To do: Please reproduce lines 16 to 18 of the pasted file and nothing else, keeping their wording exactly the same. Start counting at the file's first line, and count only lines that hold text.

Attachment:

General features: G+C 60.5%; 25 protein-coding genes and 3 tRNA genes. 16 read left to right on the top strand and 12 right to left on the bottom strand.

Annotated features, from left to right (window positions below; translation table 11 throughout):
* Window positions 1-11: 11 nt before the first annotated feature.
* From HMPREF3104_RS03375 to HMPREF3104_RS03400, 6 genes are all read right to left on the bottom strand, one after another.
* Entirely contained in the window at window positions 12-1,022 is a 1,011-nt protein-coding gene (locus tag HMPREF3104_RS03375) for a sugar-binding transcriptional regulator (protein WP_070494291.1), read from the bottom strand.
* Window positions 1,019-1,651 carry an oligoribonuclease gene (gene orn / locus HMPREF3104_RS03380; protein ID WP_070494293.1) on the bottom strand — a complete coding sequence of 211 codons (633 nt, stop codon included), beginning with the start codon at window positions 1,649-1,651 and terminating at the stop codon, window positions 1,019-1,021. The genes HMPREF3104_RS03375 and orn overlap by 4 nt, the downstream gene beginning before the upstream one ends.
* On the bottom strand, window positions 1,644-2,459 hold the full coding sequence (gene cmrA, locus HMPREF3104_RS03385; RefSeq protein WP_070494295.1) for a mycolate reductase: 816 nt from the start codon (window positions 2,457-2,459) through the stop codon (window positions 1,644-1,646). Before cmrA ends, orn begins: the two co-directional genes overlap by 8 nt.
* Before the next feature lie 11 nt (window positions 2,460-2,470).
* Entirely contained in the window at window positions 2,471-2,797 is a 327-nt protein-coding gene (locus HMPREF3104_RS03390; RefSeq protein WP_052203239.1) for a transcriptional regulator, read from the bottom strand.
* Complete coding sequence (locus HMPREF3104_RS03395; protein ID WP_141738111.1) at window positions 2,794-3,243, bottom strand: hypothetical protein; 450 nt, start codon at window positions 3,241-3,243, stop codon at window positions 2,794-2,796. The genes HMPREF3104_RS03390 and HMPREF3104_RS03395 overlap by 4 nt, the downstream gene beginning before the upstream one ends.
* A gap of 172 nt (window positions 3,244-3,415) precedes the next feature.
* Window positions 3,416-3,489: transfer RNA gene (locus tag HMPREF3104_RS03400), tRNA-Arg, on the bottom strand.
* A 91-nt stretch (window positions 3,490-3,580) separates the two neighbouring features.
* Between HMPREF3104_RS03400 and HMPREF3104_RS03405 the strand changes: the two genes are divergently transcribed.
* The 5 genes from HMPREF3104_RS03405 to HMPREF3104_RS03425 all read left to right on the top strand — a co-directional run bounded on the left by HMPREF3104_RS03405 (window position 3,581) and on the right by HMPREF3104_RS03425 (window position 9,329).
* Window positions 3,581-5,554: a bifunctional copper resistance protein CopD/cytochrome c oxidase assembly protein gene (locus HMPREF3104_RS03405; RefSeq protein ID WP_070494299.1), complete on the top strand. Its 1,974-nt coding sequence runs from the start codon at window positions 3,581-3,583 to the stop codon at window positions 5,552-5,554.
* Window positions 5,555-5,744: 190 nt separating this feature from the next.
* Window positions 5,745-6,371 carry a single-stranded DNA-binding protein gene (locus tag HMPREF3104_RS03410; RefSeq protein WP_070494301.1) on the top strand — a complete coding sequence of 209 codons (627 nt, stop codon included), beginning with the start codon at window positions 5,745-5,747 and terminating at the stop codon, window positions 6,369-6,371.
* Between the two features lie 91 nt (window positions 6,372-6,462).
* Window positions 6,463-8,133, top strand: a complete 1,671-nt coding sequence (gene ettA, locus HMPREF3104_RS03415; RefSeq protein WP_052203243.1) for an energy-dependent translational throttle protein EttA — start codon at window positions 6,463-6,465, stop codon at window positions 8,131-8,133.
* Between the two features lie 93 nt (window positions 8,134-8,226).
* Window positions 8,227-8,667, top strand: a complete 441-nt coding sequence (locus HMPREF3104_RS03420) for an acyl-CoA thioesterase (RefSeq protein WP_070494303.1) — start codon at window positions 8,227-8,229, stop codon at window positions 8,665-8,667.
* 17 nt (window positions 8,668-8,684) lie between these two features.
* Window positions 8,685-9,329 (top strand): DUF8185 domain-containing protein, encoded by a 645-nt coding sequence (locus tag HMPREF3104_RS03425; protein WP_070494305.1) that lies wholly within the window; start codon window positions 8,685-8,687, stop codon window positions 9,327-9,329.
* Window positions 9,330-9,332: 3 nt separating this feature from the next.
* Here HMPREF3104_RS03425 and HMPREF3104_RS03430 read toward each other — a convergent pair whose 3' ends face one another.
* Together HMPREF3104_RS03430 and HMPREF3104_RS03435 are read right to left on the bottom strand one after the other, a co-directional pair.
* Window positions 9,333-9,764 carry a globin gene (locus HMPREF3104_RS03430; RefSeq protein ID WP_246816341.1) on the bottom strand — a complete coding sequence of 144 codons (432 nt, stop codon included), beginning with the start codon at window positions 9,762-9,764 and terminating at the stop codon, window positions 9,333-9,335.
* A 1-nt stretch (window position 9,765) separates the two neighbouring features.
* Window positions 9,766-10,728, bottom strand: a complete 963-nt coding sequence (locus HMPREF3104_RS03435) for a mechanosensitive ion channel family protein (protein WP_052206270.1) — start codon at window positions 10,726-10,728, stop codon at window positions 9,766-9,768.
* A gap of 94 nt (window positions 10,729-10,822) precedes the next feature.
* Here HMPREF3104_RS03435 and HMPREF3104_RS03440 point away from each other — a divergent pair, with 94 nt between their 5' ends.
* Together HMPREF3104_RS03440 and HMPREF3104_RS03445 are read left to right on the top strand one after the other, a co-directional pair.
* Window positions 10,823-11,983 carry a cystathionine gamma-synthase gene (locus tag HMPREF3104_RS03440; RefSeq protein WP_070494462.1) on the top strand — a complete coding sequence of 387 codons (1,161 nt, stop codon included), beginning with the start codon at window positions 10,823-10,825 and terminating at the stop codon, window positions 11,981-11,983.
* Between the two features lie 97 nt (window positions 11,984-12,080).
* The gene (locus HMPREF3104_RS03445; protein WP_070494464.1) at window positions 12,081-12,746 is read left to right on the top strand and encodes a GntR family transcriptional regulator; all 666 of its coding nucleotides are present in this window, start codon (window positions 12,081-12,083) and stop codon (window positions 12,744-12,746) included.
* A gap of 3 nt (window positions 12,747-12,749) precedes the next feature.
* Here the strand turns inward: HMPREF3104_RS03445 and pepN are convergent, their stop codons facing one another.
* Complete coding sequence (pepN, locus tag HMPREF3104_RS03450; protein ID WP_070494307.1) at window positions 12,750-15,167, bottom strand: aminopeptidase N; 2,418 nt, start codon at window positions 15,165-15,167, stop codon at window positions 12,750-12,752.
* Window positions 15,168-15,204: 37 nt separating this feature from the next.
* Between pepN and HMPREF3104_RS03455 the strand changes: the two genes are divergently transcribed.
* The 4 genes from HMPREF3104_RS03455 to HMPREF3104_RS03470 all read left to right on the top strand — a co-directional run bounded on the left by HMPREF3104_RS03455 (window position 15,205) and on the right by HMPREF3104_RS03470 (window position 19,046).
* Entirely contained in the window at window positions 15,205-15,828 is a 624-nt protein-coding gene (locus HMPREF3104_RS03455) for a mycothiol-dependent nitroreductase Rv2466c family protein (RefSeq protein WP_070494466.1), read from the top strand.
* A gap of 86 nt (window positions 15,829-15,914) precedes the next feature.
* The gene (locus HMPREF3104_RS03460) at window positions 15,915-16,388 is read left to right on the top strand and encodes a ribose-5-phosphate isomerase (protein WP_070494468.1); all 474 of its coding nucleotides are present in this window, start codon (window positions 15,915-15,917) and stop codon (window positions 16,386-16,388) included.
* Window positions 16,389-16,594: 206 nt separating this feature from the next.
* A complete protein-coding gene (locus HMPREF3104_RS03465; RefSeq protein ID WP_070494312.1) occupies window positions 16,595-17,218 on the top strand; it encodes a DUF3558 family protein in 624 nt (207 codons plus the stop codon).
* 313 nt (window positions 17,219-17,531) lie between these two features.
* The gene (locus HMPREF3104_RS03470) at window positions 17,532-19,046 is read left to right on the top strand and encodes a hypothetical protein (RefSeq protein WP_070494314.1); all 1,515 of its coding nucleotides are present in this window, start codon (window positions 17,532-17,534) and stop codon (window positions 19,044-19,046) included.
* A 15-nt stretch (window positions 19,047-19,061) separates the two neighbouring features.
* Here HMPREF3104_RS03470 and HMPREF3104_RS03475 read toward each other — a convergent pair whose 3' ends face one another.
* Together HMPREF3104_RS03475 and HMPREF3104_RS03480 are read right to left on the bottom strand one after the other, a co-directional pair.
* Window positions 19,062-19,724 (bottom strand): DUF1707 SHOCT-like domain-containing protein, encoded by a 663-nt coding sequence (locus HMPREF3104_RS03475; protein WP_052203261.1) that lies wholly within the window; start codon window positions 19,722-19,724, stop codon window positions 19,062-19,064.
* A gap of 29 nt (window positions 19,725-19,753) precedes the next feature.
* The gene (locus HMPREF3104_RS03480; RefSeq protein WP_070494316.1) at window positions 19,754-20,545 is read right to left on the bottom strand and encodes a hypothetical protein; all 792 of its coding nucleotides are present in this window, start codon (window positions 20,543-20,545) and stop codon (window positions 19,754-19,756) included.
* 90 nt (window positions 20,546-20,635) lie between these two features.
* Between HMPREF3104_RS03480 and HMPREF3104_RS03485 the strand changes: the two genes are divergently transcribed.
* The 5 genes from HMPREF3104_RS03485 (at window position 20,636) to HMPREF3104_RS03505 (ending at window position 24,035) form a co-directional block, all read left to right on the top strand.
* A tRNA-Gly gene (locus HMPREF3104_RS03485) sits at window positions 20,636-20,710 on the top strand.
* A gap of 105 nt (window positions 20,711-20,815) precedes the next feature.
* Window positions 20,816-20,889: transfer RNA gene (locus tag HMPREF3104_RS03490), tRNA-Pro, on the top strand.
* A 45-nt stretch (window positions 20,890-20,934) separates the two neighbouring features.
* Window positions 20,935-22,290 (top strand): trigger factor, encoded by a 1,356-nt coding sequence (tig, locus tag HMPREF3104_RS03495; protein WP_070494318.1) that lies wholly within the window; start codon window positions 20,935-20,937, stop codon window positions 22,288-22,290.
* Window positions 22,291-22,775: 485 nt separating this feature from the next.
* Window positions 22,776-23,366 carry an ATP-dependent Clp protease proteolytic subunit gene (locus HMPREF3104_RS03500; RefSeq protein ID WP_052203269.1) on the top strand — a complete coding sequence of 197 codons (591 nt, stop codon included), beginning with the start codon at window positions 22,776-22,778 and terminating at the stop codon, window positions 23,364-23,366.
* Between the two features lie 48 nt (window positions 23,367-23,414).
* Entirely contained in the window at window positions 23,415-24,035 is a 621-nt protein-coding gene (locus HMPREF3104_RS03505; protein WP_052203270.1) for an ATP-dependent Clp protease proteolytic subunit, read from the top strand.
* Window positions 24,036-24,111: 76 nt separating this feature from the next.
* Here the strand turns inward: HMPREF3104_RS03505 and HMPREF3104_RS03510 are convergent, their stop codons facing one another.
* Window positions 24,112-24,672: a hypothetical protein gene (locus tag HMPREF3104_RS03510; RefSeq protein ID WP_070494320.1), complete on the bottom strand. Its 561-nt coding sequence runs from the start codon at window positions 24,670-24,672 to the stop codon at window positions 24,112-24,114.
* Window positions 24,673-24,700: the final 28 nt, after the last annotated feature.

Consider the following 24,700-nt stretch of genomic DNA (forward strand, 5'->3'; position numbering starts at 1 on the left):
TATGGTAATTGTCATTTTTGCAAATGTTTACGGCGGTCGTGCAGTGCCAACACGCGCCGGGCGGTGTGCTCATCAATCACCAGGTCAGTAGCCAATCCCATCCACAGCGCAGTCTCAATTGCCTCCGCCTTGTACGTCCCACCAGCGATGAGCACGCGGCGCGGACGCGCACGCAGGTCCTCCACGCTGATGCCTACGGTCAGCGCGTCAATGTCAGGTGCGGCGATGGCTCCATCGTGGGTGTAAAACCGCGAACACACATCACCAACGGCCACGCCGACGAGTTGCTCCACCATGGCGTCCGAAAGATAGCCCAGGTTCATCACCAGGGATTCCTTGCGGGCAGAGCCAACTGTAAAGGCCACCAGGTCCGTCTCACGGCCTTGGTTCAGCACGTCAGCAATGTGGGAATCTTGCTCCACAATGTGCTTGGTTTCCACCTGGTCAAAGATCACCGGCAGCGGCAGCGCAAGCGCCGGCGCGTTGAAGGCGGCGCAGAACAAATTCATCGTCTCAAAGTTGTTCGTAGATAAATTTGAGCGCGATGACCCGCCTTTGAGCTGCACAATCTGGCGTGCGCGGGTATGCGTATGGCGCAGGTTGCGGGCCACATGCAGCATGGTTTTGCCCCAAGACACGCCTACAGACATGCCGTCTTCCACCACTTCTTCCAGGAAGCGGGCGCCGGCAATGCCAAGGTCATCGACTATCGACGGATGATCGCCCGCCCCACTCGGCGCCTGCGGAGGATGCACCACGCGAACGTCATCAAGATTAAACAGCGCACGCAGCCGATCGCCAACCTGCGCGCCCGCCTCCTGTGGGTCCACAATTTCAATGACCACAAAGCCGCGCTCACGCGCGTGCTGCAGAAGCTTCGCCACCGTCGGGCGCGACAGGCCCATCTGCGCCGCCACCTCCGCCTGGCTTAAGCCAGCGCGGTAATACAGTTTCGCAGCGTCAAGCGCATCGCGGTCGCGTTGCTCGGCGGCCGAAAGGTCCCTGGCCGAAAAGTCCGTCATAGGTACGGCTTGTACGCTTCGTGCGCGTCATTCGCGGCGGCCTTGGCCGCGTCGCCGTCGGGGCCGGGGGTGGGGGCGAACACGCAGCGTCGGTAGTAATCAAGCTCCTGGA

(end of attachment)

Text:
* Window positions 3,581-5,554: a bifunctional copper resistance protein CopD/cytochrome c oxidase assembly protein gene (locus HMPREF3104_RS03405; RefSeq protein ID WP_070494299.1), complete on the top strand. Its 1,974-nt coding sequence runs from the start codon at window positions 3,581-3,583 to the stop codon at window positions 5,552-5,554.
* Window positions 5,555-5,744: 190 nt separating this feature from the next.
* Window positions 5,745-6,371 carry a single-stranded DNA-binding protein gene (locus tag HMPREF3104_RS03410; RefSeq protein WP_070494301.1) on the top strand — a complete coding sequence of 209 codons (627 nt, stop codon included), beginning with the start codon at window positions 5,745-5,747 and terminating at the stop codon, window positions 6,369-6,371.